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Relations with its neighbors challenge India’s federal system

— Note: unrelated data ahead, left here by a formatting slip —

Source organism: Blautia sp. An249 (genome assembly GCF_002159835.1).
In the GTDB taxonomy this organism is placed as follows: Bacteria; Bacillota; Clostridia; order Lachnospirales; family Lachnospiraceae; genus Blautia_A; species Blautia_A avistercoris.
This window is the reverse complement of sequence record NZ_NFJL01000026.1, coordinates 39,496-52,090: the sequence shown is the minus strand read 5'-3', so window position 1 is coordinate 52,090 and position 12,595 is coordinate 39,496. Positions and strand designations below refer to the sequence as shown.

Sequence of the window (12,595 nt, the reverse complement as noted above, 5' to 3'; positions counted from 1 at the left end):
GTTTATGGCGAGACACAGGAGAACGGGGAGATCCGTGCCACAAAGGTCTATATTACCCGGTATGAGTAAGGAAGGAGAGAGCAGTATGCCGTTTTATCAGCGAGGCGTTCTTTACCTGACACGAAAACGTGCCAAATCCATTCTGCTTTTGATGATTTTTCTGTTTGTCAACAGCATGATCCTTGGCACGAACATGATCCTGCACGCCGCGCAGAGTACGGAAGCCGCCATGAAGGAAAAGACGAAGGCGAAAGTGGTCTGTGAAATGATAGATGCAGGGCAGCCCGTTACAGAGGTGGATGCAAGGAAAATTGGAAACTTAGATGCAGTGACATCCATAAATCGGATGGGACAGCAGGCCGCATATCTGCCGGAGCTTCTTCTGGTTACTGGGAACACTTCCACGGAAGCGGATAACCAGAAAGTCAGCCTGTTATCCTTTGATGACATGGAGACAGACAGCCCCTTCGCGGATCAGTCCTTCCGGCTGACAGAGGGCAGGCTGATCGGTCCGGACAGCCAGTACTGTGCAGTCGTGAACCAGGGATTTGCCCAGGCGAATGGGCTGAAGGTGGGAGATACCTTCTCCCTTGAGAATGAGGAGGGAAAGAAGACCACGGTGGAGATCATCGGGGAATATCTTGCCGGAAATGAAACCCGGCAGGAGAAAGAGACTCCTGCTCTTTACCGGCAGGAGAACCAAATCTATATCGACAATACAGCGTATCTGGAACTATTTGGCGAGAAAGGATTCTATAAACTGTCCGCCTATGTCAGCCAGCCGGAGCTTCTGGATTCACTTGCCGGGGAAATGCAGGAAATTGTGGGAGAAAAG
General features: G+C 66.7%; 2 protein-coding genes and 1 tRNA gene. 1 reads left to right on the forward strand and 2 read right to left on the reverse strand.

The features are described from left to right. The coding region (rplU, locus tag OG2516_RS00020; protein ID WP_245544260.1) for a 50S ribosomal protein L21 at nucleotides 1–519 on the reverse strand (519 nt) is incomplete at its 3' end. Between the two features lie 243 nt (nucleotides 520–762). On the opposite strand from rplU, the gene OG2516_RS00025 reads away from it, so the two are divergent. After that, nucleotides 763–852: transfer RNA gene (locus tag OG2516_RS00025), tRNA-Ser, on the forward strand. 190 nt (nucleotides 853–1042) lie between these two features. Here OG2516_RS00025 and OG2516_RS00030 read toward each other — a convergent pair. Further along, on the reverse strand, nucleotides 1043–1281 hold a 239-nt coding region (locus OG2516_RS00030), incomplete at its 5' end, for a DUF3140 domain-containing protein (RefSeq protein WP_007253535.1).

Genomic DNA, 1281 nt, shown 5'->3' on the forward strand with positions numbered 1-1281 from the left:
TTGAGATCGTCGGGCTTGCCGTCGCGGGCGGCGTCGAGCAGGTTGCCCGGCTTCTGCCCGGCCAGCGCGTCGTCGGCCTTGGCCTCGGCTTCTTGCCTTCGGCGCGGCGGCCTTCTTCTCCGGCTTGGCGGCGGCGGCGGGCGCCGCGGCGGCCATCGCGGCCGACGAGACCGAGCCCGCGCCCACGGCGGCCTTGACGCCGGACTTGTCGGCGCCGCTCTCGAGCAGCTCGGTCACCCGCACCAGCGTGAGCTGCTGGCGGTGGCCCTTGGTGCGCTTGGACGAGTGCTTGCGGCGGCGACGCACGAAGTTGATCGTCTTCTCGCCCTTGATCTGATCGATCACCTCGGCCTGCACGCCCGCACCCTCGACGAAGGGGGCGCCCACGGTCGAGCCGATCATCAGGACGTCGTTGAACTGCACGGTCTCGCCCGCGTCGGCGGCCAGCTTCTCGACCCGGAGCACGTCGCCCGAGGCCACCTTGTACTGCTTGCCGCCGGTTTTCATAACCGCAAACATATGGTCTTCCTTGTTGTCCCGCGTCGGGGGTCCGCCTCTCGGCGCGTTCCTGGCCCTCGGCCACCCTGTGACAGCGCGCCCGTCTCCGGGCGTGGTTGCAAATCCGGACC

In the matter of foreign policy, India has to ride two horses. One is the “Union of India”, to quote the full name of the Indian federation as given in the Constitution. The other “horse” is collective: the constituent units of the federation. The former has a unitary temper, but the other, a federalist, has also begun to assert itself. The two horses supplement each other when they pull in the same direction. But some times they do not, and that can complicate many aspects of Indian public affairs, including the foreign policy. This was quite visible in recent weeks. First when the King of India’s northern neighbour, Nepal, came calling on New Delhi, and then at the opposite end, in India’s relations with its southern neighbour, Sri Lanka. There are several complex aspects to this story. But the one most relevant is that both federalism and democracy are galloping faster than India’s expertise in managing the speed at which it is maturing. The constituent units assert their constitutional rights more forcefully as state level parties ripen quicker in the heat of India’s universal adult franchise elections – an electorate of 600 million! Regional predominance and rampant irredentism The geography of South Asia is also very relevant to the problems of a vigorously democratic federation. So is the cultural map of South Asia, and the history, which has defined the map. India forms perhaps three quarters of the area and population of SAARC – the South Asian Association for Regional Cooperation. This organization is the only region-wide politico-functional organization of this continent sized region, which dominates the vital maritime routes linking the Gulf region in West Asia with the major economies of East Asia. Each member of SAARC has a common land or maritime border with India, but none among them has a border with another member. This gives geographical centrality to India in SAARC, which is further magnified by the size of the country. In terms of area and population, India is at least half a dozen times bigger than the next biggest among its SAARC neighbours, and at least a score times bigger than most of the smaller neighbours. In the same way one could contrast the size of India’s economy and military to its neighbours. All of these features of this region factor in the conduct of the foreign policy of the Indian federation. The whole of India’s neighbourhood is awash with irredentist possibilities. These can be slippery for the foreign policy of any country to handle but are even more so for India for two reasons. First, many touchy and emotive issues lie on both sides of many a dividing line. When parts of India broke away to form Pakistan, a couple of million Sikhs migrated to India. But many of their most sacred shrines remained in Pakistan. Large numbers of Muslims migrated from the northern Indian Federations Special Triple Issue: Themes of the International Conference on Federalism 2002 plains, which are watered by the river Ganga, the holiest water body for Hindus. But the finest flowering of Muslim culture, including the world famous Taj Mahal and the Muslim face of Delhi, as well as the shrine of a Muslim saint which is visited by more South Asian Muslims that is Mecca in Saudi Arabia, remained in India. Sri Lankan Tamils claim they are the true repositories of ancient Tamil culture, not the Tamils of India’s Tamil Nadu. The Bengalis of India’s West Bengal bemoan the loss of Bangladesh, which is seen by the Bengalis on both sides as the seedbed of Bengali culture. So, neither side sees disputed territory on either side of a line as just a piece of land. Second, India is a federation, and that brings us to the “two horses” mentioned at the start. The biggest stakeholder in this policy is the Union of India, which believes that all authority for India’s foreign policy belongs to the Union and resides in the national capital, New Delhi. In its dealings with other countries, India’s sovereignty is as indivisible as it would be if the country were unitary. But out there now roams the second horse, which increasingly claims that a federated state has a stake in India’s relations with a foreign neighbour with which it shares a border. The claim is justified because the irredentist background (see box) makes it inevitable for any large unrest on one side of the border to seep across to the other side. And the claim is now staked with more strength as Indian democracy and federalism jointly take more vigorous wing and state level parties multiply. Thanks to them, single party governments at the federal centre have given way to multi-party coalitions, giving state level parties a bigger role, not only in governing the states but at the centre as well. This should not be confused with any separatist theory. In fact India is less plagued by separatism today than at any time in the fifty plus years of its history as an independent country. Intercourse and interdependence are also denser than ever before, between the centre and the states and among the states. More threads of interchange between governments at all levels criss-cross the country than ever did before. But in dealing with any neighbouring country India now has to consider more closely the views of the Indian states who share borders with other countries. All the more so if the matter in hand sits astride the line which, in India’s federal constitution, divides or shares out the powers of the centre and the states (see box). Maoists in Nepal When the new King of Nepal came to New Delhi in the last week of June 2002 on his first foreign visit since his recent accession to the throne, the subject most on his mind was the internal security of his kingdom, which has lately been facing a serious rebellion by armed groups of radical extremists who call themselves “Maoists”. These extremist groups have successfully taken on the King’s police and even the army in many clashes. India is worried about this and is willing to give all the help it can, as it has been doing for months. The matter clearly falls within the domain of the government of the Union of India. But the federated states have also become a part of the scene, in the form of other groups, also known as Maoists, led by the Maoist Communist Centre. They roam the wilds of the state of Bihar, which is adjacent to Nepal. Identical peoples live on both sides of the border, and both sides are rife with armed disputes between landlords and the landless. The Maoists on each side are suspected of being in league with those on the other. The governments of both countries are keen to end this problem but India faces a federal problem. The Constitution clearly places India’s external security in the domain of the Union government. But it places internal law and order and land relations in the domain of the federated states. The Union government can press the government of Bihar only up to a point, a limitation which the King of Nepal might have had some difficulty in understanding. The Constitution allows the Union to expand its authority over a state temporarily by using its power to declare an “emergency”. The Union often (mis)used this power in the past when the same party was in power at the centre and in many of the states, as it was for almost forty years. But now it is wary of exercising this power. Tamils of India and relations with Sri Lanka India has also grown more diligent in protecting the needs and sensitivities of Sri Lanka, which has been battling Tamil militants, the Tamil Tigers, for close to 40 years. But the Union government is also obliged to be sensitive to the politics of Tamil Nadu, which has enough members in Parliament to affect the stability of the federal government. The Tamil Nadu state government has proceeded against a minor Tamil party there, which is a member of the coalition in Delhi, on charges of inciting people against the Sri Lanka government, and the Union government is caught in the cross-fire of Tamil as well as Sri Lankan politics. The same is the case in the north-east, where some governments are demanding and some opposing the Union government’s program of sending back large numbers if illegal immigrants from Bangladesh. Such glitches abound. But the bottom line is that both federalism and democracy are more set on course now than at any time in the past, despite the zigzags and roundabouts. Federations Special Triple Issue: Themes of the International Conference on Federalism 2002